FEB 5, 2013 7:27am ET

Related Links

Four Trends Revitalizing Business Intelligence
Cloud BI: Why You Need It, Where It's Going

Web Seminars

Why Data Virtualization Can Save the Data Warehouse
September 17, 2014
Essential Guide to Using Data Virtualization for Big Data Analytics
September 24, 2014

Why Most BI Programs Under-Deliver Value


The challenge with sourcing data from operational systems and integrating data from multiple disparate source systems is formidable, and often laden with technical hurdles. The business users have struggled with this challenge for years and the natural reaction is to include as much scope of source data in the BI project as possible. However, BI implementers learned that you can't try and deliver enterprise BI in one large project as users weren't willing to wait that long for the solution and what was delivered had no longer met their requirements. In response to this challenge, enterprise BI projects are now divided into smaller iterations, which deliver a subset of user requirements in shorter timeframes. While it initially helps solve the challenge of long delivery cycles, most organizations discover that each subsequent iteration add increased maintenance overhead. This increased overhead is caused by:

  • Non-scalable data warehouse and application architectures.
  • Variation in DW data models, data integration mapping designs and semantic layers.
  • Metadata duplicated in multiple software repositories.
  • Disparate scheduling.
  • Non-reusable components.
  • Multiple security architectures.
  • “Plug and play” stovepipe solutions.
  • Non-existent data/systems governance.

Get access to this article and thousands more...

All Information Management articles are archived after 7 days. REGISTER NOW for unlimited access to all recently archived articles, as well as thousands of searchable stories. Registered Members also gain access to:

  • Full access to information-management.com including all searchable archived content
  • Exclusive E-Newsletters delivering the latest headlines to your inbox
  • Access to White Papers, Web Seminars, and Blog Discussions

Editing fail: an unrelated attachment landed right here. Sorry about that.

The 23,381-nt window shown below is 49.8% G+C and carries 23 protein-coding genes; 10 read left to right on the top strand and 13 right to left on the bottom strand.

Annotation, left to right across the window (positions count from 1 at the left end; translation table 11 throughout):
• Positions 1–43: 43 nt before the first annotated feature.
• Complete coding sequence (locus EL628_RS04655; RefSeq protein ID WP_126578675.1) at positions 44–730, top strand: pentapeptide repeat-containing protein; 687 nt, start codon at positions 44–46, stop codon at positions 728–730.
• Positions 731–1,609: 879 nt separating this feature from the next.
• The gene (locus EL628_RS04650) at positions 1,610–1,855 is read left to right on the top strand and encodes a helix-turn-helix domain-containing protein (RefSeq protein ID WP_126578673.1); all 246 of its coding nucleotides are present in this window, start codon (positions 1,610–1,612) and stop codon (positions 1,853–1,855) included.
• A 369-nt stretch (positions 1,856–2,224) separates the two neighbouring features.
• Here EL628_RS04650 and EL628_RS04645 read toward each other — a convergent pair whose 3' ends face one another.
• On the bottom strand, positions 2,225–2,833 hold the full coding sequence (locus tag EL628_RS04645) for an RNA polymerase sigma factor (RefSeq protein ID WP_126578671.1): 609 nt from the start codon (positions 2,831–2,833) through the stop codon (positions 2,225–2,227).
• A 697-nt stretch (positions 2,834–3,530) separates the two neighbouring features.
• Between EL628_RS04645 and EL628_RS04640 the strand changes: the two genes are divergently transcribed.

• Discounts to upcoming conferences & events
  • Uninterrupted access to all sponsored content, and MORE!

Already Registered?


Comments (4)
The article is interesting, but the following comment makes no sense: "Since most of the data emanates from a foreign source, the BI software doesn't inherently know the meaning of the data. This result is data warehouse data models and BI application semantic layers that are just as challenging to understand as accessing the data from the source systems.". The whole point of mapping the sources and adding rules to integrate them is to make the data understandable and consistent. A bad semantic layer reflects a bad job, not an inherent problem of the DW solution.
Posted by Roberto M | Saturday, February 09 2013 at 10:31AM ET
Robert, I think you are making assumptions the comment doesn't share. "...the BI software doesn't *inherently* know the meaning of the data." That is some user has to understand the mapping layer, just as some user had to understand the sources to create the mapping.

Encountering undocumented or poorly documented mapping rules is as difficult to understand as your first encounter with a foreign schema.

Or are you saying a "good" semantic layer of necessity has documentation that enables understanding on the first encounter? If so, how common would you estimate "good" semantic layers to be?

Posted by Patrick D | Sunday, February 10 2013 at 1:30PM ET
Add Your Comments:
You must be registered to post a comment.
Not Registered?
You must be registered to post a comment. Click here to register.
Already registered? Log in here
Please note you must now log in with your email address and password.
Login  |  My Account  |  White Papers  |  Web Seminars  |  Events |  Newsletters |  eBooks
Please note you must now log in with your email address and password.